Irish Writer James Joyce And His Work Honored In Burns Library

It’s fitting that an exhibit about the Jesuit-educated James Joyce lies just across the street from the decadently simple St. Mary’s. “Unhemmed As It Is Uneven: Joyce’s Odyssey in Print” has called Burns Library home since mid-June. It ends Oct. 8. The exhibit is a study of the publication of Joyce’s work—the struggle between a genius, often rightfully egotistical Irish writer and the publishing industry machinery he found standing between his work and its intended audience.  

Born in Dublin in 1882, Joyce—one of first and foremost critical modernist of the 20th century—spent the majority of his life and career transposing the people of his Dublin from the city street to the page. He did it first in the more manageable short stories of Dubliners, and then against Homer’s Odyssey in the heralded Ulysses and then in the even more difficult, language-overlapping, Finnegan’s Wake.

“Unhemmed As It Is Uneven” is set up in the opening corridor of the Burns Library, just before the distinguished reading room. The Ulysses editions face the Finnegan’s Wake, along the typical plaques that offer timely explanations and timelines. The Dubliners history lies along the same wall in an adjoining room. It’s these three rows, these rivers of edition and histories that make up the heart of the exhibit, as the viewer walks along the quiet carpet and examines the old, broken books and reads about how they got there.

The exhibit also features the JoyceWays app and the Digital Dubliners iBook, for those who prefer the screen experience.

Joyce’s first serious work ended up being his most difficult to publish. Dubliners is a series of naturalistic short stories detailing the hum-drum depravity of Dublin in the beginning of the 20th century. Joyce first inquired about its possible publication in the summer of 1906, and it took about nine years of haggling, mostly over its obscene language and content, for the collection to be published by London publisher Grant Richards in 1914. Joyce submitted revised manuscript after revised manuscript to publisher, as he and Barnacle moved from Dublin, to Rome, and then Trieste. In the following year, Joyce began work on Ulysses, which takes many of the concerns of Dubliners but widens in epic scope and task.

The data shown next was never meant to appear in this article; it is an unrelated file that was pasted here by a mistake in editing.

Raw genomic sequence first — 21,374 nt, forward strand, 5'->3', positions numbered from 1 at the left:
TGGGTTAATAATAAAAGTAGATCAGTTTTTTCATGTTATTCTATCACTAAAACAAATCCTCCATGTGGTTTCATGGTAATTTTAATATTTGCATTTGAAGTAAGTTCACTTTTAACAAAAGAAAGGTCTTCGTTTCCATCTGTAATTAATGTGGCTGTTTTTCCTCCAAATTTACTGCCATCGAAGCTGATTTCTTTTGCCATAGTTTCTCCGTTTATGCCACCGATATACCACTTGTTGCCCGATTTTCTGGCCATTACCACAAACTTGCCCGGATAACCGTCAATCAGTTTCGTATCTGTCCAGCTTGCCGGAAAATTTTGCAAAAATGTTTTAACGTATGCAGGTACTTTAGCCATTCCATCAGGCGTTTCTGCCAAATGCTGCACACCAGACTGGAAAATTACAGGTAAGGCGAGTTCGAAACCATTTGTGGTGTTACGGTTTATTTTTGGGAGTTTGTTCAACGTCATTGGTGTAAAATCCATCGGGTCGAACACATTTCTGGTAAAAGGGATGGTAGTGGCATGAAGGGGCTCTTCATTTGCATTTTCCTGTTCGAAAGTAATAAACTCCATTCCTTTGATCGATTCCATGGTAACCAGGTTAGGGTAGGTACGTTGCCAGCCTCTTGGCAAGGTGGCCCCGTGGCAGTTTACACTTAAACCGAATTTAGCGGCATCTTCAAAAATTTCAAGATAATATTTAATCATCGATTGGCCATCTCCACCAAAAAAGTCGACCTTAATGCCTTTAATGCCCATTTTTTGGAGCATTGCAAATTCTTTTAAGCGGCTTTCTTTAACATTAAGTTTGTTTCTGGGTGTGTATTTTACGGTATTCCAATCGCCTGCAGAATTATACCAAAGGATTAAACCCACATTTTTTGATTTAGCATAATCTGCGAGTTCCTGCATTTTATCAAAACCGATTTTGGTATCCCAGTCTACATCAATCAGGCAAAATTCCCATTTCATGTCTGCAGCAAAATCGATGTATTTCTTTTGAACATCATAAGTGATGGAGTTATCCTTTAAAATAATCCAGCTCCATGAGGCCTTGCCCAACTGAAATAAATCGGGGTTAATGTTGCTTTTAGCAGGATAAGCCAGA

As the exhibit succinctly explains, “The narrative of Ulysses parallels Homer’s Odyssey in 18 episodes. The central character is a non-practicing Jew, Leopold Bloom, who the reader follows around Dublin during the course of an ordinary but not arbitrary day—June 16, 1904—the date of Joyce’s first outing with his life companion Nora Barnacle, subsequently celebrated in annual “Bloomsday” festivals.”

Ulysses was eventually published in 1922, after first being serialized in the Little Review—an American literary magazine—beginning in March 1918. It was successfully published due to Joyce’s heightened status after Dubliners, the help of other avant-garde writers like T.S. Elliot, Ernest Hemingway, and Gertrude Stein among others, but mostly American-in-Paris publisher Sylvia Beach who handled the printing and advertising for Joyce’s modern epic.

In 1923, now living in Paris, Joyce begins work on “Work in Progress” which would eventually become his multi-lingual, purposely incoherent Finnegan’s Wake. “Work in Progress” would be heavily serialized in avant garde literary magazines in the 1930s and the final novel would eventually be published by Faber and Faber in London and the Vikings Press in New York on May 4, 1939. He’d die at age 59 on Jan. 13, 1941.

The exhibit also features a few more fun, less instructional items. Joyce’s death mask rests in the Dubliners row. It’s a copy of the casing made by Swiss sculptor Paul Speck. Joyce looks quietly self-satisfied, with an air of dignity, like he knew Speck was coming.

Another highlight was an edition of The Cat & the Devil, a French folklore infused with Joyce’s Irish wit. In the tale, “the mayor by of the little town by the Loire made a pact with the Devil to build a bridge across the river.” The Devil agrees to build the bridge, as long as the first soul to cross the bridge is his. And so the mayor arrives at the new bridge the next morning, carrying a cat. Then, it’s the cat that crosses the bridge into the Devil’s arms. The tale is a nice respite from historical publication talk.

The exhibit has been a quiet, thoughtful addition to the memorialization of Irish writing on the Boston College campus. Joyce and his work have found their way across the world, and have found a bit of an honorary home at BC.

Featured Image by Boston College Library

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Ryan Dowd was the Arts & Review Editor. He's amassed 16,323 (at last count) unread emails. He'll work on it tomorrow. Follow him on Twitter @RPD_1993.